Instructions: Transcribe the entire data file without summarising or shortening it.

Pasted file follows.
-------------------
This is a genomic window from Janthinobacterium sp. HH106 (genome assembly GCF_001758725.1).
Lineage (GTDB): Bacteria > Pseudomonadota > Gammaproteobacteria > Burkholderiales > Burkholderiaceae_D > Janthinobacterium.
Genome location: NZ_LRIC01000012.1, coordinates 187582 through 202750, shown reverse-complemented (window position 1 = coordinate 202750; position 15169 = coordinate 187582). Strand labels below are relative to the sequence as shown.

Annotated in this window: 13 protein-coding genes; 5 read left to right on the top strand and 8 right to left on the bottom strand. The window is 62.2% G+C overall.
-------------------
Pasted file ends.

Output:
This is a genomic window from Janthinobacterium sp. HH106 (genome assembly GCF_001758725.1).
Lineage (GTDB): Bacteria > Pseudomonadota > Gammaproteobacteria > Burkholderiales > Burkholderiaceae_D > Janthinobacterium.
Genome location: NZ_LRIC01000012.1, coordinates 187582 through 202750, shown reverse-complemented (window position 1 = coordinate 202750; position 15169 = coordinate 187582). Strand labels below are relative to the sequence as shown.

Annotated in this window: 13 protein-coding genes; 5 read left to right on the top strand and 8 right to left on the bottom strand. The window is 62.2% G+C overall.